In the past several posts I have pointed out that the Phillies starting pitchers, and Halladay, Hamels and Lee in particular, were exceptional at preventing walks in 2011.

As you know, their exceptionalness made for some nice walk numbers for the Phillie starting pitchers last year. In 2011, Phillie starting pitchers faced more batters than any other National League team. They also walked fewer batters than any NL team.

Team Batters Faced Walks % BB
PHI 
ARI 
STL 
WSN 
MIL 
FLA 
NYM 
CIN 
LAD 
SDP 
ATL 
PIT 
HOU 
CHC 
SFG 
COL 
TOT
4318
4214
4242
3948
4160
4033
4215
4139
4119
4034
4043
4019
4174
4098
4172
4082
66010
221
276
278
266
301
292
315
312
314
311
312
315
355
353
362
373
4956
5.1%
6.5%
6.6%
6.7%
7.2%
7.2%
7.5%
7.5%
7.6%
7.7%
7.7%
7.8%
8.5%
8.6%
8.7%
9.1%
7.5%

After the Phillies, the Cardinals were the team whose starting pitchers faced the next highest number of hitters. They faced 266 fewer hitters than the starting pitchers for the Phillies. The Nats were the team whose starters threw the second-fewest number of walks — they walked 45 more than the Phils.

The average NL team saw their starters walk about 7.5% of the batters they faced. Phillies started walked about 5.1% of them. By percentage of batters faced that walked, the Diamondbacks were the second-best rotation at preventing walks — Arizona started faced 104 fewer batters in 2011 and walked 55 more.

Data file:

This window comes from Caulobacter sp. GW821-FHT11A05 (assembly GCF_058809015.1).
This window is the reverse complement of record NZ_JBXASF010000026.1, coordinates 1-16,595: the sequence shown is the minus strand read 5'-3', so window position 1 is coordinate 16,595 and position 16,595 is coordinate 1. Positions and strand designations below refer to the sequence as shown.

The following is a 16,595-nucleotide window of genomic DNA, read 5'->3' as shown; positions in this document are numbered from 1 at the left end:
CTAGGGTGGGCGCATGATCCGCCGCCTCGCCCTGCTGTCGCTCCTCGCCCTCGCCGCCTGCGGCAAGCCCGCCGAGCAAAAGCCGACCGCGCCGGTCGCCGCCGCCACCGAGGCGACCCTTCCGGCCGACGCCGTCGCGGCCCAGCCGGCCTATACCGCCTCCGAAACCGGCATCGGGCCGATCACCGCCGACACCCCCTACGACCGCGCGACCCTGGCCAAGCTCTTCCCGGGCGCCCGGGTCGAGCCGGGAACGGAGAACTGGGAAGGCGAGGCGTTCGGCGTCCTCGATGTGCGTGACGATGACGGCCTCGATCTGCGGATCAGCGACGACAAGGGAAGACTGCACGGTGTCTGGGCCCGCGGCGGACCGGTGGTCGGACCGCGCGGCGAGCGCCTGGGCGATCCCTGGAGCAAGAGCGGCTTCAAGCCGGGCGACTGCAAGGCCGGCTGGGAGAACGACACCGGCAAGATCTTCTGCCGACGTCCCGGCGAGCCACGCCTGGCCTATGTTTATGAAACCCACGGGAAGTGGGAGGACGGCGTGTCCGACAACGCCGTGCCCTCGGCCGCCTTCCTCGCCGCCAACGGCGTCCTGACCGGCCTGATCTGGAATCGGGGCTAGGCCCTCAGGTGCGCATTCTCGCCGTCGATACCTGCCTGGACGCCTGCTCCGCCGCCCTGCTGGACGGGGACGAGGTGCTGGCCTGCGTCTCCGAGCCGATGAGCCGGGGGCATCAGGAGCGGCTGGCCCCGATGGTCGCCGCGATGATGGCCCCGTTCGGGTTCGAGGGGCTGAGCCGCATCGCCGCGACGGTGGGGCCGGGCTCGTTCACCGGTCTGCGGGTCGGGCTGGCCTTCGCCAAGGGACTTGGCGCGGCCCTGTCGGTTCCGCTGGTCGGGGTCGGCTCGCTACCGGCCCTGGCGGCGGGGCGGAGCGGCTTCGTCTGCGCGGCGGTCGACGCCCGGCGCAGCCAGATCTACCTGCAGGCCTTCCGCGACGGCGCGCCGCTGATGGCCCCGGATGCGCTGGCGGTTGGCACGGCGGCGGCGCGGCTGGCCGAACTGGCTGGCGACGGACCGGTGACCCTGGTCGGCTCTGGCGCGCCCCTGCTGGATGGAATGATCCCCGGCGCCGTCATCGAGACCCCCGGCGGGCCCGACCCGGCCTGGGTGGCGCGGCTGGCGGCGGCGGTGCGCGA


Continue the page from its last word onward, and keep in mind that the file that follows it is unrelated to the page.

The Astros hammered the Phillies 10-3 yesterday, dropping the Phils to 2-3 in Spring Training.

Worley started for the Phils and allowed two runs in two innings on five hits and a walk. Pat Misch was next. He threw a scoreless third before allowing four runs in the fourth, three of which were unearned because of a two-out throwing error by Frandsen at third. Papelbon allowed a triple and a walk in the fifth, but kept the Astros off the board. Willis was next and he got hit hard for his second time in two tries, charged with four runs on three hits and two walks while getting just two outs. Rosenberg, Qualls and Stutes finished it out, combining to throw 3 1/3 shutout innings.

Nice to see Qualls and Stutes both put up some zeroes after each were hit hard in their first official Spring Training appearance.

Willis says he’s sore and tired in this article. Rich Dubee also says the Phils won’t carry two left-handed relievers for the sake of having more than one lefty in the pen. In two outings so far, Willis has allowed five runs in 1 2/3 innings on five hits and three walks (that’s a 27.00 ERA and a 4.80 ratio — opponents have hit .500 against him).

The Phillies had five hits in the game. Podsednik doubled in his only at-bat of the day, his third double already, and is 4-for-8 so far. Lou Montanez was 1-for-2 with a double. Hector Luna homered yet again — 3-for-7 with a double and a home run in official action with another homer in unofficial action against FSU.

Frandsen started at third and went 0-for-4 with an error. 1-for-12 with nightmareish defense so far. Nix is still looking for his first hit — he’s 0-for-9 after going 0-for-3 yesterday.

The Phillies play the Pirates this afternoon with Hamels and Bush expected to pitch.

Harold Garcia, he of the 40-man roster, had surgery on his right knee and will miss four to six months.

Thome will play first base in a minor league game on Monday. The same article says that Laynce Nix had “been bothered with a sore muscle near his left groin.”